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Diggers Rest – Compost piles are like people; Eco gardening tips; Beetroot Fritters
April 08, 2010

April 2010 Issue #55


What fun that we both love gardening. Thanks for joining me.

1) Compost piles are like people
2) Eco gardening tips
3) Beetroot Fritters

A birdy with a yellow bill
Hopped upon the window sill.
Cocked his shining eye and said
'Ain't you shamed, you sleepy head?'

~ Robert Louis Stevenson, A Child's Garden of Verses

Compost piles are like people...

Some live in shiny new homes, some in recycled constructions, and some are homeless. Some are late developers, some steam ahead. Some are deep and meaningful, some are shallow. Some are dry, some really drippy. Some seethe with life, some slumber. Some are pale, some dark. Some are rich, some poor. Some are green around the ears, some are wise and mature. Some fume, some smell, some steam, some leak, some are sweet, some are sour. A few are early failures, but most eventually make a go of it, get old…
...and go back into the brown crumbly earth.

Eco gardening tips

  • Squeak free:
    Those of us who are going into autumn have felt the air a bit cooler especially at night. The mice in your garden, under the house, back of the shed or over the fence, (yep, there's mice in all neighbourhoods), also notice the change of seasons. They see your house as a large, warm, fast food joint, so they wriggle in somewhere.

    Peanut butter is the proven way to bait a mice trap. Send them on their way with their fave last meal. Sorry, but they do die instantaneously with a trap.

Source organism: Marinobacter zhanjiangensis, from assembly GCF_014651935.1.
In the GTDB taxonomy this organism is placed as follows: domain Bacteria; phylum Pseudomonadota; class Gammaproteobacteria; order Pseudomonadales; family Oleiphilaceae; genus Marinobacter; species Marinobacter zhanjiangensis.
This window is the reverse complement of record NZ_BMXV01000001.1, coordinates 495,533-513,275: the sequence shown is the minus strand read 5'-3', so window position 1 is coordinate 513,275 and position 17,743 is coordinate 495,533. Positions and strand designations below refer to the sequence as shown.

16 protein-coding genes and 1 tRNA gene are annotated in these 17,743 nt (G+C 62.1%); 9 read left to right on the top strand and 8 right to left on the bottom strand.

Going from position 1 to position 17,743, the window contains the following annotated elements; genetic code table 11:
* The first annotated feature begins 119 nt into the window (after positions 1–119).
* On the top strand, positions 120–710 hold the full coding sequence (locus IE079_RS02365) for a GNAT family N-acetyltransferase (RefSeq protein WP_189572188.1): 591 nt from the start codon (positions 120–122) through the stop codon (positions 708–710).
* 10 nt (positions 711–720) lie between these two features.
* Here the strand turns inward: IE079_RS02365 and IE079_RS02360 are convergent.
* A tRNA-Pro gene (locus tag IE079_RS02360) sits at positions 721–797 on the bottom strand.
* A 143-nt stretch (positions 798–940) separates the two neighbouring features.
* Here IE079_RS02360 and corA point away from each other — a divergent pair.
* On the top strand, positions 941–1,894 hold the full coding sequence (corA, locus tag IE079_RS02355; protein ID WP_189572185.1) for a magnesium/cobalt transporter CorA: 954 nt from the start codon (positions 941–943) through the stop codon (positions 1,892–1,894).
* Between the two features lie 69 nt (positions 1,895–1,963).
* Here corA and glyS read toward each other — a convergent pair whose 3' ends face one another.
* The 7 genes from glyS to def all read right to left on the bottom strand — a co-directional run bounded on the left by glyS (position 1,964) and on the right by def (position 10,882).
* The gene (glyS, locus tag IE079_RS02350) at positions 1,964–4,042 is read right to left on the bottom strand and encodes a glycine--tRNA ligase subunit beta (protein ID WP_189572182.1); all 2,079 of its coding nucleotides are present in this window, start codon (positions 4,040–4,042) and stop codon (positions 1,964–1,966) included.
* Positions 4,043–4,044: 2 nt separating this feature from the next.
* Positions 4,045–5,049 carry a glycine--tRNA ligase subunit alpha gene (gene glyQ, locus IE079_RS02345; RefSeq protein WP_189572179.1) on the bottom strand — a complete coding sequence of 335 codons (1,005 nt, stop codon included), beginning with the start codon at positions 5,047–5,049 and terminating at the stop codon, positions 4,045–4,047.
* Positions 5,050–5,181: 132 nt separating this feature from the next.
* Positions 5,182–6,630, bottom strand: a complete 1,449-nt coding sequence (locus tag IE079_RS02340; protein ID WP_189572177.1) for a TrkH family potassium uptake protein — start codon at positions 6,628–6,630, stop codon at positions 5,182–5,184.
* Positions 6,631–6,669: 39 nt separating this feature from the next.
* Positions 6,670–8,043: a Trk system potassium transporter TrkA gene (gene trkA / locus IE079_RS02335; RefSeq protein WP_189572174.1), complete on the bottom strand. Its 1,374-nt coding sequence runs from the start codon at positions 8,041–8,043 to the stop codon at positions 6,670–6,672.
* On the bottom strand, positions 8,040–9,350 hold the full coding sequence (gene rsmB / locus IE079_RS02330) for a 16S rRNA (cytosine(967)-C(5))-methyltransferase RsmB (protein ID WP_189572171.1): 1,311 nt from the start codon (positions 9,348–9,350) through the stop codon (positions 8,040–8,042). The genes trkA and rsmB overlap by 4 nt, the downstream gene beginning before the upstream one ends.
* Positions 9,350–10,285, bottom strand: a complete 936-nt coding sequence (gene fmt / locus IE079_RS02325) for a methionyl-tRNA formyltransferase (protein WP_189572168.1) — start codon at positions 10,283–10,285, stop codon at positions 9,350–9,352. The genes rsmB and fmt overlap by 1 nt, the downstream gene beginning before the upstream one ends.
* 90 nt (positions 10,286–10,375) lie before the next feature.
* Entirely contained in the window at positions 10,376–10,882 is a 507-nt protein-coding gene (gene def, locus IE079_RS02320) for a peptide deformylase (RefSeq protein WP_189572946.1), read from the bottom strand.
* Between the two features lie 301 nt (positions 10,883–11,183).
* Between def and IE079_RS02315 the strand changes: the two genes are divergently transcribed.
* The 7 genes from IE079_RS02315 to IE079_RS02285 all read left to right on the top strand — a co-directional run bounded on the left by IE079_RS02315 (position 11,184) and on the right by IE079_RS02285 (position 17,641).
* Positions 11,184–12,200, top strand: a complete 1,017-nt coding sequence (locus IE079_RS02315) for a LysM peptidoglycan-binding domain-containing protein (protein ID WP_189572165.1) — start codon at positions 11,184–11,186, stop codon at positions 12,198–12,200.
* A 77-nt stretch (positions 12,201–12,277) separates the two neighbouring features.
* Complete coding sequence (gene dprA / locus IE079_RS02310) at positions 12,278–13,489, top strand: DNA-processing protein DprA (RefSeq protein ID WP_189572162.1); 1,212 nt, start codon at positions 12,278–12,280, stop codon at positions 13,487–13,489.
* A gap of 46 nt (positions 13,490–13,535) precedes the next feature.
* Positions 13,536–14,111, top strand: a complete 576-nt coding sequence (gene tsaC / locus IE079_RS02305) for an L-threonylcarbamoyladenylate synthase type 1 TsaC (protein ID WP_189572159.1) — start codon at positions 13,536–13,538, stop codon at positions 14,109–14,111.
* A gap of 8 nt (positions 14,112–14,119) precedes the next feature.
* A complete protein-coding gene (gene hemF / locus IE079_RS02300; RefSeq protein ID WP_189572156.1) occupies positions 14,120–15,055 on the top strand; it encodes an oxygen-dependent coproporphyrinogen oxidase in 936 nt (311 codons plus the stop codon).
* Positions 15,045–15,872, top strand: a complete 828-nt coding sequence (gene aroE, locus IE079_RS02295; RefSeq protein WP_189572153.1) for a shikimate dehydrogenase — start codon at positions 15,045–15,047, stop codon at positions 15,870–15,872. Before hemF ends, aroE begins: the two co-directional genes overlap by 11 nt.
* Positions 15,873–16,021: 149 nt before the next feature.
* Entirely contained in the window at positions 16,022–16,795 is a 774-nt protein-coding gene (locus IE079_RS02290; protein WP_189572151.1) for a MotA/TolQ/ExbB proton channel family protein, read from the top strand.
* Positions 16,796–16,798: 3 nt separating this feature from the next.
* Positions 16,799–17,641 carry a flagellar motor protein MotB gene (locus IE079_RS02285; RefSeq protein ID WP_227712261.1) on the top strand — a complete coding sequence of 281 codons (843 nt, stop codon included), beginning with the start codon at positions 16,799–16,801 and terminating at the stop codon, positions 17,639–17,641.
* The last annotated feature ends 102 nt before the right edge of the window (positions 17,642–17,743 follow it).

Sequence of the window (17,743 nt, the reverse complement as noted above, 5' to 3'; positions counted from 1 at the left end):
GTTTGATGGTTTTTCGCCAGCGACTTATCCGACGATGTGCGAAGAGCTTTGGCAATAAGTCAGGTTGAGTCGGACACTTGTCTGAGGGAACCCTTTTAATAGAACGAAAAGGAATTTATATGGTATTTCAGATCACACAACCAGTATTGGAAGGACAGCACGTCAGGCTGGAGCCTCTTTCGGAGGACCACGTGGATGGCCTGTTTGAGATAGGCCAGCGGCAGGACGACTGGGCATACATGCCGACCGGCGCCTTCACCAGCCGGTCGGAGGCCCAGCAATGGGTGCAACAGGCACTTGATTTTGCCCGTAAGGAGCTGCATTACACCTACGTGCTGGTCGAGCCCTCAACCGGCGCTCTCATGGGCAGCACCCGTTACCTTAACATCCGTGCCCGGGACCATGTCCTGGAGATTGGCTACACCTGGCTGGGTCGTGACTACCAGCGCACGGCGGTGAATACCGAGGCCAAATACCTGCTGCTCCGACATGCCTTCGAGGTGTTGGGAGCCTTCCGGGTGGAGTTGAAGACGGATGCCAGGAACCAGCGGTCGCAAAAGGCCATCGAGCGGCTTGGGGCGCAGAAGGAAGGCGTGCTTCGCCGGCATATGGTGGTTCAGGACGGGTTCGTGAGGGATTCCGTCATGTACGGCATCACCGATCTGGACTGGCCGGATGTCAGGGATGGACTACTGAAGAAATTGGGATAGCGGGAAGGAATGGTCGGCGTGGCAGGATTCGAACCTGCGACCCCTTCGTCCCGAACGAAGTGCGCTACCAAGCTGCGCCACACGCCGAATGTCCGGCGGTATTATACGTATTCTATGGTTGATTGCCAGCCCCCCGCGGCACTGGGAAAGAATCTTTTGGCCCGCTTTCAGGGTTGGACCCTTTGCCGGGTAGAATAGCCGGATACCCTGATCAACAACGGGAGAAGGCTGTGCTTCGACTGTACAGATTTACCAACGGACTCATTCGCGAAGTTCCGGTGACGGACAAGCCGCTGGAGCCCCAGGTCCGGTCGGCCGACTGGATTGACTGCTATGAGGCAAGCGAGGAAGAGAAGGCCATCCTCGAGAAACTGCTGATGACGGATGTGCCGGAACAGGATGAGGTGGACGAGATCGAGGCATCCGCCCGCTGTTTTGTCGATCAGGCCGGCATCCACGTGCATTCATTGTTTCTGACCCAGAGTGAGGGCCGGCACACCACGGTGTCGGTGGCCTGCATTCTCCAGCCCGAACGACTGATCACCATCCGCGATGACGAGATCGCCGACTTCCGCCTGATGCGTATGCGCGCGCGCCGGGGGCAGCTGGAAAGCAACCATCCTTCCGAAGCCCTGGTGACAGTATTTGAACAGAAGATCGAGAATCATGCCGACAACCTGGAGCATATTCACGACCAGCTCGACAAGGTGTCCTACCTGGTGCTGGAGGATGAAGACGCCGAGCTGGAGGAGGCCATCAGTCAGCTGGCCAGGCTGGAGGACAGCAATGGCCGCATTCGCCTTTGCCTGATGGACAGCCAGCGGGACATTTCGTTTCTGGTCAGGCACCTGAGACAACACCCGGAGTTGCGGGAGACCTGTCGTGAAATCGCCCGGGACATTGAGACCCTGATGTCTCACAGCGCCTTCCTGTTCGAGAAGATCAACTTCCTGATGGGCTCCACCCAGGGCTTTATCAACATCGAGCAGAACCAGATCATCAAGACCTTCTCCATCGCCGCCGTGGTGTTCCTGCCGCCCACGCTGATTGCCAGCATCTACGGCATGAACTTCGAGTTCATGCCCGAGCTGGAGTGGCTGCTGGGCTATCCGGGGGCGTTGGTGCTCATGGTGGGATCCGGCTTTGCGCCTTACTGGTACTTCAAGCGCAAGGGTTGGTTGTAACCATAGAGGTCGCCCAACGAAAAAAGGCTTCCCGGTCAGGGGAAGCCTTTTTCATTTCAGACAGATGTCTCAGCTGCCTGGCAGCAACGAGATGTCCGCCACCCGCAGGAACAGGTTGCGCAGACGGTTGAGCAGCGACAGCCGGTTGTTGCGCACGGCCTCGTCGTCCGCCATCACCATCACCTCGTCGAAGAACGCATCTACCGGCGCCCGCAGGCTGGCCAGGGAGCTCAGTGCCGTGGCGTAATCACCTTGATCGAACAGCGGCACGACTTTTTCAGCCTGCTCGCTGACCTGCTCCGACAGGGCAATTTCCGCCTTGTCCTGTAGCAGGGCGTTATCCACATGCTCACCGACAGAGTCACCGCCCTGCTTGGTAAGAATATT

• Perennial plant care:
    You may have dormant or perennial plants that are waiting to be planted — maybe some herbs given to you or you divided up your rhubarb, or some ornamentals like roses — and they are bare-rooted or with minimal soil?

    If your soil is frozen or you're too wussy to venture out into the cold/rain/sleet/wind, then keep the plants in a cold place (not freezing), such as a shed or garage, and pack damp torn newspaper around the roots to stop them drying out. It's better than a bucket of water which can go stale.

    Try not to let them get warm otherwise they will start to grow, and then you will then have to plant them out carefully to protect the new growth.

  • Bean thinking...
    I didn't get to grow beans this last summer, but friends kept bringing me theirs. So much so, I froze some — you can too. So lovely in winter soups and stews.

    Top 'n tail them, put into boiling water and time for 2 minutes. I use a perforated rice cooking colander thing to make it easy to plunge in and out. In the meantime fill up big bowl or sink with cold water and put in ice-cubes if possible. Put blanched beans into this cold bath, swirl a bit, remove, drain well and put into freezer bags or containers with lids.

    Here's lots more information about Preserving vegetables

    Beetroot Fritters

    This recipe from is so nice. Makes a change from grated beetroot salad and roast beetroot. These fritters are even nice cold for lunch the next day.


    • ˝ cup of grated beetroot
    • ˝ a cup of grated carrot
    • 10 capers, drained (or several chopped olives, sundried tomatoes, or use 1 tspn salt)
    • 1 Tbsp grated parmesan
    • 1 Tbsp cornflour, (or any flour like chickpea flour, brown rice flour)
    • 1 large egg
    • Oil for frying


    1. Heat oil in frying pan.
    2. Mix all other ingredients together in a bowl and spoon it into the pan to make four fritters.
    3. Fry until golden on one side (2-3 minutes on a medium heat).
    4. Flip over and fry until golden on the other side.
    5. Turn off the heat and allow to rest in the pan for a few minutes before serving.

    Preparation: 15 minutes
    Serves: 1-2 people

    Happy gardening,


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